Two retired hydrologists who last week accused Mosaic and state regulators of ignoring signs of a sinkhole at a phosphogypsum plant a year before it drained polluted water into the aquifer now say they were wrong.
"We made a mistake, and we sincerely regret our error," Donald Rice and his wife, Mary Hrenda, of Parrish said in an email to the Tampa Bay Times on Tuesday.
Rice is retired from the U.S. Geological Survey and Hrenda worked for the New Jersey Department of Environmental Protection. Last week, the pair joined with the environmental group Suncoast Waterkeeper in calling for an investigation of Mosaic and the Florida Department of Environmental Protection.
The sinkhole in question was detected in August at the company's New Wales plant near Mulberry. It measured 152 feet wide and 220 feet deep. Officials said the hole allowed 215 million gallons of contaminated water to drain from atop a gypsum stack into the aquifer below.
After analyzing the DEP's online records regarding Mosaic's Mulberry fertilizer plant, Rice and Hrenda spotted what they believed to be a telltale sign that the sinkhole discovered in August actually started opening up in 2015.
The water level in the aquifer jumped 40 feet, and they concluded the only possible explanation was solid material falling into it from inside the phosphogypsum stack.
Mosaic and the DEP said the hydrologists' findings were "fundamentally wrong."
Both said the reports the two hydrologists had examined were from a well used to monitor a 1994 sinkhole near a closed gypsum stack, not the active stack where the August sinkhole was discovered. The wells are used to monitor the closed site for underground activity, and the reports are posted on the agency's website and are available to the public.
The DEP also said the change in the aquifer was caused by Mosaic injecting grout into the closed gypsum stack. However, Mosaic has declined to answer questions about why grout is being pumped into that closed gypsum stack. A DEP spokeswoman said the company was doing it to deal with "subsurface erosion" within the stack.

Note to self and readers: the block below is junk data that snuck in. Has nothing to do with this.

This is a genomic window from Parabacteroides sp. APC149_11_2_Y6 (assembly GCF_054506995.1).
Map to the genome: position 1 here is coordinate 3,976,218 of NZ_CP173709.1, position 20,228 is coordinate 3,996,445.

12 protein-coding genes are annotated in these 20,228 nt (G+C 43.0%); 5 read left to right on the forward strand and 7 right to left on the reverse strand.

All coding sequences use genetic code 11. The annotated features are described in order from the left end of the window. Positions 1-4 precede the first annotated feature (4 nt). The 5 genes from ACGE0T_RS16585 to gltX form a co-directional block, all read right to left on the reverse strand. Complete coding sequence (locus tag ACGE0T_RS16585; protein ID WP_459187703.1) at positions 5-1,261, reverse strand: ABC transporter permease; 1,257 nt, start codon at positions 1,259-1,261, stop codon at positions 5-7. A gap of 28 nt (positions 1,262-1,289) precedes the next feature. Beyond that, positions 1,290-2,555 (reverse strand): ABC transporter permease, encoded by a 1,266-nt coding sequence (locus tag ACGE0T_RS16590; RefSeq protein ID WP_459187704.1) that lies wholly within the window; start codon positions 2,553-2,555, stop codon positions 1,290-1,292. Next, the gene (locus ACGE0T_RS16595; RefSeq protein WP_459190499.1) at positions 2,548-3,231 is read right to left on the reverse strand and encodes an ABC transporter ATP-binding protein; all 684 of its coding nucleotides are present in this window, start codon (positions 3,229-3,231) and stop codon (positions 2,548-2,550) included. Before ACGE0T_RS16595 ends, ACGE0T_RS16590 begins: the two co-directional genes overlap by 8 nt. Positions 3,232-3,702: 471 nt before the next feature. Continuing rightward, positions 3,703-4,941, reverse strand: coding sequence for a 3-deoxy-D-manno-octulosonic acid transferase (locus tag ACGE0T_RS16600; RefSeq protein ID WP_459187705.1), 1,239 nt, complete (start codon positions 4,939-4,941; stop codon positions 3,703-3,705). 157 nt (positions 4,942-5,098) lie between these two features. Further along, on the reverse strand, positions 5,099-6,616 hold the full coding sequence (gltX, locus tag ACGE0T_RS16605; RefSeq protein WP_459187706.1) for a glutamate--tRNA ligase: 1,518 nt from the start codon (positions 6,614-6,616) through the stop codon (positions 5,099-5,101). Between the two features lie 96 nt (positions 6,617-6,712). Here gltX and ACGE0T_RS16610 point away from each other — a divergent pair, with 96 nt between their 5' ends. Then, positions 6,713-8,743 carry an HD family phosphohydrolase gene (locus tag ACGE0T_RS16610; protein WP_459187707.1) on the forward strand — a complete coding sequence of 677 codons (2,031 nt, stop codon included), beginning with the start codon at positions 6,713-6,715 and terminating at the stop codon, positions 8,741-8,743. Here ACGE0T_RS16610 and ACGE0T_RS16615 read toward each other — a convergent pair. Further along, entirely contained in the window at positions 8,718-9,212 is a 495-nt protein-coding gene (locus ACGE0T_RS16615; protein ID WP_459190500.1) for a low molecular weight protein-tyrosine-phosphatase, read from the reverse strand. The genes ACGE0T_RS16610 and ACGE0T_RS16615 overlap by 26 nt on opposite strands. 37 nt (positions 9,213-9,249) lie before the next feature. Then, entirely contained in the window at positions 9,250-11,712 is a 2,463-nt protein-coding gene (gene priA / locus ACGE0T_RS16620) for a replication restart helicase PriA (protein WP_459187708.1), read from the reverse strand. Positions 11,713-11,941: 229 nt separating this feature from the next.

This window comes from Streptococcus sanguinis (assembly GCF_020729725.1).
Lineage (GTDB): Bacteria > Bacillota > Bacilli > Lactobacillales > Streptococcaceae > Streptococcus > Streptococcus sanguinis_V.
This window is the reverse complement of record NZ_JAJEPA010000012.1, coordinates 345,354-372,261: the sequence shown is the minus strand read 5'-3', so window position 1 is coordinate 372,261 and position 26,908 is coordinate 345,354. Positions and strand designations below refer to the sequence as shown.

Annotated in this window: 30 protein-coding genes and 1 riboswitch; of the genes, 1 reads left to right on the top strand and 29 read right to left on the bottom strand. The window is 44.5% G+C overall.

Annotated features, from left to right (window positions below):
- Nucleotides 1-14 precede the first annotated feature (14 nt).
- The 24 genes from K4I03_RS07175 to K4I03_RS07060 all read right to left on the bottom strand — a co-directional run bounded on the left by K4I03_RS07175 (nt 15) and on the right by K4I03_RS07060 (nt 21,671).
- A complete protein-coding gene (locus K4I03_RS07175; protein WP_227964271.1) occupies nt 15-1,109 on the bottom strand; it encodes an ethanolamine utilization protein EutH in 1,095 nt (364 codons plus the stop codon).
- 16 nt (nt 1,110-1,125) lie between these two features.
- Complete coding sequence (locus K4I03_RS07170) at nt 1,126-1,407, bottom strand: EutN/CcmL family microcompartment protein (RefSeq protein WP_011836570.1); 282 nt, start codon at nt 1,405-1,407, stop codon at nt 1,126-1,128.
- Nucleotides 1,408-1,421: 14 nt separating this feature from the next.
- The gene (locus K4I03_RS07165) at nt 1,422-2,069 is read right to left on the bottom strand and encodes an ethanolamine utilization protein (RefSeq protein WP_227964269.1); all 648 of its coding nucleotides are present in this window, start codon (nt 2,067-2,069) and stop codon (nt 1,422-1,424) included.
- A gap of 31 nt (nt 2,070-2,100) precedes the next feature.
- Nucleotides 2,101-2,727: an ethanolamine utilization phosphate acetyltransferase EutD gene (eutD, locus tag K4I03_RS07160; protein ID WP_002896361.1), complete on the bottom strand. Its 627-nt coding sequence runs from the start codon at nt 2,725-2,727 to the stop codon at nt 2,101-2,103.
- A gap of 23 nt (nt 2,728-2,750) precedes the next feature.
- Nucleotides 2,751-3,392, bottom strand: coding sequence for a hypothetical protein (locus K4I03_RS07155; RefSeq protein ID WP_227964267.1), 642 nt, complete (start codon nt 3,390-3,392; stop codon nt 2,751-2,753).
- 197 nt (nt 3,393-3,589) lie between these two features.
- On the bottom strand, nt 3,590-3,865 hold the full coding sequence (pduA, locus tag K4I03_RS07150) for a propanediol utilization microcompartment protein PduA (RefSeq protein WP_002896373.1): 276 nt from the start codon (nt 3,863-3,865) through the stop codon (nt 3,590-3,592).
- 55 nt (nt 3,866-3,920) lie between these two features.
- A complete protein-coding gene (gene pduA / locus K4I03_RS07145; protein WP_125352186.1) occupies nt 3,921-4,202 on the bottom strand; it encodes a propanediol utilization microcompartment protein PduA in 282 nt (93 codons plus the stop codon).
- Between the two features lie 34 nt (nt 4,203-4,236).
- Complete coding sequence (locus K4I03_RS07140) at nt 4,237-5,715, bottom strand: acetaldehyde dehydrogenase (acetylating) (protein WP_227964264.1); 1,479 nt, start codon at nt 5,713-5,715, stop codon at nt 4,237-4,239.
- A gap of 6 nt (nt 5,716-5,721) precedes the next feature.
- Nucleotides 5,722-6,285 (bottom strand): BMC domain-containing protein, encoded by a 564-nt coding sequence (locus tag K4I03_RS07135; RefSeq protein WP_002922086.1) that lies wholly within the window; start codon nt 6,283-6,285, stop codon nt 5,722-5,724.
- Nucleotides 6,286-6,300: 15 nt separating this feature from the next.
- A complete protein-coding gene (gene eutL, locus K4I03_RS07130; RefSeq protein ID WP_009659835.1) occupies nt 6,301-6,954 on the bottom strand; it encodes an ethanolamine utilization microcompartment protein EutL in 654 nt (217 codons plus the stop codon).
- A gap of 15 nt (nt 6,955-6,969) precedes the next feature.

Mosaic and DEP officials also complained that the Times should not have reported on the hydrologists' allegations, which the pair made public at a Suncoast Waterkeeper news conference held Friday on the steps of the Manatee County Administrative Complex in Bradenton.
Price said neither he nor his wife have had any direct contact with Mosaic. But after a Times reporter sent them statements from the company and the state agency criticizing their findings, the couple said they took another look at the state records and agreed with the explanation from Mosaic and the DEP about what caused the aquifer to rise by 40 feet.
Company and state officials said Tuesday that they would not comment further beyond the statements they sent out last week.
"The allegations . . . are fundamentally wrong," Mosaic said in a statement Friday. "The water level increases . . . were observed in a location that is in no way related to the recent sinkhole."
The state said it was aware of the work that led to the aquifer jump because it "was carefully reviewed by DEP staff to ensure compliance with Florida's environmental regulations."
Officials said the first sign of the Mulberry sinkhole was detected on Aug. 27, when Mosaic employees noticed the water level had dropped in the 78-acre pond of polluted water atop the stack. The company and state agency officially declared the problem a sinkhole on Sept. 6, after the 215 million gallons of water had already drained out.
However, no one informed the plant's neighbors, whose drinking water comes from the same aquifer, or the general public about the sinkhole. It wasn't until a WFLA-Ch. 8 reporter called to check on rumors of a sinkhole on Sept. 15 — three weeks after the pond began draining — did the public learn about what happened.
The company apologized for its secrecy, and Gov. Rick Scott has vowed to change state law to require companies and governments to publicize such incidents within 24 hours.
So far, according to the DEP and Mosaic, none of the contaminated water has shown up in the more than 1,000 private wells that have been sampled around the plant site.
Mosaic has also begun pouring grout into the August sinkhole to seal it up. DEP officials said their investigation of the sinkhole incident is continuing.
Contact Craig Pittman at email@example.com. Follow @craigtimes.